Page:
twenty-four years ago. I was stationed on the USS Arcadia A.O. 23, a destroyer tender based on Newport, R.I. As was our usual practice we were moored to a buoy on Narraganset Bay, between Conanicut Point and the now unused Midway Landing, with three destroyers nested along the port side for repairs . As I recall it was a clear evening, clear enough to notice what appeared to be a red light swinging back and forth in a small arc out on the bay, in the general direction of Conanicut Point. This sighting was immediately repo rted to the Officer of the Deck , who, concluding we were seeing a distress signal, called away the Fire and Rescue party. Immediately, our fiftyfoot motor launch was brought alongside. We loaded the laun ch and shoved off in the direction of the swinging red latern. In a matter of minutes we were able to distinguish the outline of a beautiful two-masted sailing ship. Our first impression was, because of her lines, that she must be a yacht. As we pulled alongside we were greeted by a number of people, one of which was holding a regular kerosene lamp, wrapped with a piece of someone's old red flannels , o ur distress signalman in person! Upon climbing aboard the Ernes1ina - for it was she - we were amazed beyond words ; we found ourselves surrounded by beds, bureaus, boxes , mattresses, dressers, chairs, tables, chickens and barking dogs, with people milling about and conversing in a foreign language all at the same time. It was impossible to think that this ship or floating moving van , was actually headed out to sea! Inspection revealed that, although the Ernestina was hard aground, she did not appear to be taking water, nor had she sustained any great damage. Our officer in charge told the master that we would notify the Coast Guard of his plight and, there being nothing further we could do, our party departed , leaving behind the barking dogs, clucking chickens and red flannels in the event they might be needed in the future. No one could actually believe that dozens of people had embarked upon this voyage, with all their worldly possessions, in a ship past her prime having no radio, setting out to cross the Atlantic Ocean! But the next day Ernestina was gone. How, I do not know , perhaps only the tide was needed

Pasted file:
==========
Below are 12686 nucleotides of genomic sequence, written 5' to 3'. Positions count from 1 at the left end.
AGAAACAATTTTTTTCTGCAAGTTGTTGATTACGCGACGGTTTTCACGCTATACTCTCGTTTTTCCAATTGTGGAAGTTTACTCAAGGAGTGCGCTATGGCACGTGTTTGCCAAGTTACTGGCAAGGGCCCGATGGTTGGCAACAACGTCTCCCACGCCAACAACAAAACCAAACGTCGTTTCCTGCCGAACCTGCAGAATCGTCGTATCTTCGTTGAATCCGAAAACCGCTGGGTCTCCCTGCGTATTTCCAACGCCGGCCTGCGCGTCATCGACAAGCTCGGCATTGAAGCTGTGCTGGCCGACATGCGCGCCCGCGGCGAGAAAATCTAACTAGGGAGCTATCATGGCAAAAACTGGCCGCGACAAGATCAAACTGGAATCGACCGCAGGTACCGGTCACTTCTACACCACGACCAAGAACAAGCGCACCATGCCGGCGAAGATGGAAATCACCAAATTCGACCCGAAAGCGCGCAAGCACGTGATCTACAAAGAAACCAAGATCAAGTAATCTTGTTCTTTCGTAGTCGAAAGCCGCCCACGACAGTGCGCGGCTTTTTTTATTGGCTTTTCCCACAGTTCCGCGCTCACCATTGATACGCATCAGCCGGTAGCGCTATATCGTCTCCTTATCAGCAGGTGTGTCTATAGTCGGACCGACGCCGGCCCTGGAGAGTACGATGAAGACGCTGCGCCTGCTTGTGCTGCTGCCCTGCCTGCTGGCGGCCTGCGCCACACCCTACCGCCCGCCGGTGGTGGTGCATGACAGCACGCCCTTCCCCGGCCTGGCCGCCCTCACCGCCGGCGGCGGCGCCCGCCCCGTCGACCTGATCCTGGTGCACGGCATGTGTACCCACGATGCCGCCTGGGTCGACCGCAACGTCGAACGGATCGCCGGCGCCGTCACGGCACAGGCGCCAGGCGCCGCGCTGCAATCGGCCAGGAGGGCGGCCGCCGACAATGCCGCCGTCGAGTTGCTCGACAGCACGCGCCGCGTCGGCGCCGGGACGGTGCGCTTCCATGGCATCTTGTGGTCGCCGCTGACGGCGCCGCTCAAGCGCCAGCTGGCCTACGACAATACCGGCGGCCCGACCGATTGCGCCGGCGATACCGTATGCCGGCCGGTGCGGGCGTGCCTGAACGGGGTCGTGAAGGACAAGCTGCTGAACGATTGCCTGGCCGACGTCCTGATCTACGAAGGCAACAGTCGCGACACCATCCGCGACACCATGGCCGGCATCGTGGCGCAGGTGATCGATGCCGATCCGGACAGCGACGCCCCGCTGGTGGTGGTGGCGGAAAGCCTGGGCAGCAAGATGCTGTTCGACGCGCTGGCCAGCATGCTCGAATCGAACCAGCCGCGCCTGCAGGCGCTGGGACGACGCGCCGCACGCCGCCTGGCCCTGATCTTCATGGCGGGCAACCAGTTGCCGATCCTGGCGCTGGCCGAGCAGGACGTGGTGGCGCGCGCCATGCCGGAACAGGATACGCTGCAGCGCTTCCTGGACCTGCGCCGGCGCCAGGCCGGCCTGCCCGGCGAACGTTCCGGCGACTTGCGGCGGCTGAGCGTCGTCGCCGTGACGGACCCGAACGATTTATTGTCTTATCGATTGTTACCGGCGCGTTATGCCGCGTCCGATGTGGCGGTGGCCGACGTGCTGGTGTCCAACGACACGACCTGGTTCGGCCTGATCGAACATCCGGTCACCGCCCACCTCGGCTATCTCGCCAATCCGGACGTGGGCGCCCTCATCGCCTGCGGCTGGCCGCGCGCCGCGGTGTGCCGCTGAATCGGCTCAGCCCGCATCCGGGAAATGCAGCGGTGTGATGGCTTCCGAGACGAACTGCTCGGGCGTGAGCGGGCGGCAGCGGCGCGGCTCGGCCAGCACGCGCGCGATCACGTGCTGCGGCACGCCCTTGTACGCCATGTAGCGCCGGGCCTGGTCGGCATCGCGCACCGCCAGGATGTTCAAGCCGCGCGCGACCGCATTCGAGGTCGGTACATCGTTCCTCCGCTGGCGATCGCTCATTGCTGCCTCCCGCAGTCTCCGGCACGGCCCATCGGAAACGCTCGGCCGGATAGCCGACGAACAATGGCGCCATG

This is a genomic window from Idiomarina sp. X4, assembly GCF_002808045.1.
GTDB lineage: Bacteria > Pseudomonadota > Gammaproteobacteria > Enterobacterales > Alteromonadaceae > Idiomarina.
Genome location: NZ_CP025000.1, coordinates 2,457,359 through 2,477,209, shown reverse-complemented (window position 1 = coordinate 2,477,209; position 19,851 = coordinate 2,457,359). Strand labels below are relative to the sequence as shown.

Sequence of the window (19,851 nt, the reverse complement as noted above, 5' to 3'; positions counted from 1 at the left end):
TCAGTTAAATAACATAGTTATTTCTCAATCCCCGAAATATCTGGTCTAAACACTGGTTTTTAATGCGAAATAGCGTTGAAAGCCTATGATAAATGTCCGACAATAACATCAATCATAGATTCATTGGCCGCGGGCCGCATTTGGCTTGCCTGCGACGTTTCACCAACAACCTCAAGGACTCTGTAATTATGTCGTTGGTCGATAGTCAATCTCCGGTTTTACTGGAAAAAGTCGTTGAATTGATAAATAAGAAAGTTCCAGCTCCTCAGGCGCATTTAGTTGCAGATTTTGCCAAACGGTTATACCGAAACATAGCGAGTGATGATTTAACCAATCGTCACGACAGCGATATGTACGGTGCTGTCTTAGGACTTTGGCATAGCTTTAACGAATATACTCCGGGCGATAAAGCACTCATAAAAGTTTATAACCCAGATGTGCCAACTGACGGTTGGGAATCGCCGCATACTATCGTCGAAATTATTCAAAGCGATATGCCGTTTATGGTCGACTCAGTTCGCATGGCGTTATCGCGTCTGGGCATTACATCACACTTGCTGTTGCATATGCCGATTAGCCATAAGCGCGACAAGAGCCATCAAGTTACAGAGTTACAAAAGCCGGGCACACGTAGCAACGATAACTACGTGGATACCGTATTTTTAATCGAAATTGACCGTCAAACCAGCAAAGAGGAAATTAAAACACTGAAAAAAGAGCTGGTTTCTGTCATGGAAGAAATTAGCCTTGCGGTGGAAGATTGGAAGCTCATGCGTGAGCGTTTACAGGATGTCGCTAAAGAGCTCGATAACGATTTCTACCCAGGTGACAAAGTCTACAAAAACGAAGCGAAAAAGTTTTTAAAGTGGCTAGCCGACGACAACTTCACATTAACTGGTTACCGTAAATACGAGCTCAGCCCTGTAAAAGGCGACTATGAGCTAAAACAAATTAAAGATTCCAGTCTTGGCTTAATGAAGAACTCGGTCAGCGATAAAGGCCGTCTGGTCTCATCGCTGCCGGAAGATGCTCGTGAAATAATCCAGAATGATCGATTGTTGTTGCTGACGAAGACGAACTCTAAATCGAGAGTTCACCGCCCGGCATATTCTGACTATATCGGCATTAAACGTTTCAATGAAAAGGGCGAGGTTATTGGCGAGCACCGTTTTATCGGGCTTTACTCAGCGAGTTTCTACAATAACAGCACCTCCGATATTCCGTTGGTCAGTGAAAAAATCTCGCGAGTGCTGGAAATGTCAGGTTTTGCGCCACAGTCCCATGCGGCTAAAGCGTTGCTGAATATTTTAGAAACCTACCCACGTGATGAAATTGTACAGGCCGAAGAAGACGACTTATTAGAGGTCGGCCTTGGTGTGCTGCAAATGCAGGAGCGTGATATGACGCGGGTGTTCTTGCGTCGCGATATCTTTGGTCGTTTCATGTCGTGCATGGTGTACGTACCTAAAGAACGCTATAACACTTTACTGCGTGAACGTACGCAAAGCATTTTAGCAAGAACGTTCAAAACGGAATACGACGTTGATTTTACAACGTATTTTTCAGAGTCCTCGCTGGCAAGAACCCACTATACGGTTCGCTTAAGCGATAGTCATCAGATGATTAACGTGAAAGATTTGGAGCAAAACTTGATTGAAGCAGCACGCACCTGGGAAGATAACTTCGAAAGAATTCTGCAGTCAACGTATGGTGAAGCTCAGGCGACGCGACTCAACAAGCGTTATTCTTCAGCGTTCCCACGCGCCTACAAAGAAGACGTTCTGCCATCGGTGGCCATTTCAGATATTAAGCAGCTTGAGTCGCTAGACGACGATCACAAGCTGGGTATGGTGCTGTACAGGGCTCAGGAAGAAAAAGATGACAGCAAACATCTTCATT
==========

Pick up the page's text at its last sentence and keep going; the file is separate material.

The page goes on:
to float her free. But she was gone. To those of us who felt radar, sonar, loran , gyro repeaters, etc. are essential for ocean travel, the crew of the Ernestina personified the old adage, "Wooden Ships and Iron Men ." FRANK WAY, Jr. Rutherford, New Jersey

Cutlasses at Call To the Editor: Your winter issue belatedly arrived this desk . I can only assume our modern mail system shipped same as bag cargo aboard a grain ship by way of Australia. I first went to sea as a 12-year-old truant aboard the 110-foot World War I subchasers berthed at the yard which stood where Kennedy airport now lands planes. The boatyard's actual money man was one Art Flegenheimer (Dutch Schultz). I then spent about 34 years in wooden ship and yacht yards as a motor mac, along with service in World War II aboard yacht patrols, wood minesweepers and other wooden craft. Though I have been a stinkpotter all my life at least I heard the creaking and groaning of the 136foot sweeper that took me out to Australia and later New Guinea. Thank God! I've never served aboard metal ships, only wet-rot specials. This 60-year-old's hobby since early youth has been to collect and exhibit old cutlasses of all the world 's nations and navies; these weapons, which have sailed the world 's seas, and done much fighting and boarding, are at your service. I am, Sirs, respectfully, SAMUEL KAPLAN Marine Surveyor Freeport, New York

Better Than Best-Sellers? To the Editor: Though not a sailor I do enjoy and become very absorbed in your journal. The "Letters" column in the spring issue was more interesting reading than most of the best-selling books. I particularly enjoyed Karl Kortum's "At the Bottom of a Downswing, Hope from Man's Organic Inheritance" (SH 7, pp. 7-8). And I think you are doing a great job in giving information of sailing events, as you did in "Working Sail" in that issue . V. LOUISE STEWART Museum Shop Manager Chesapeake Bay Maritime Museum St. Michaels, Maryland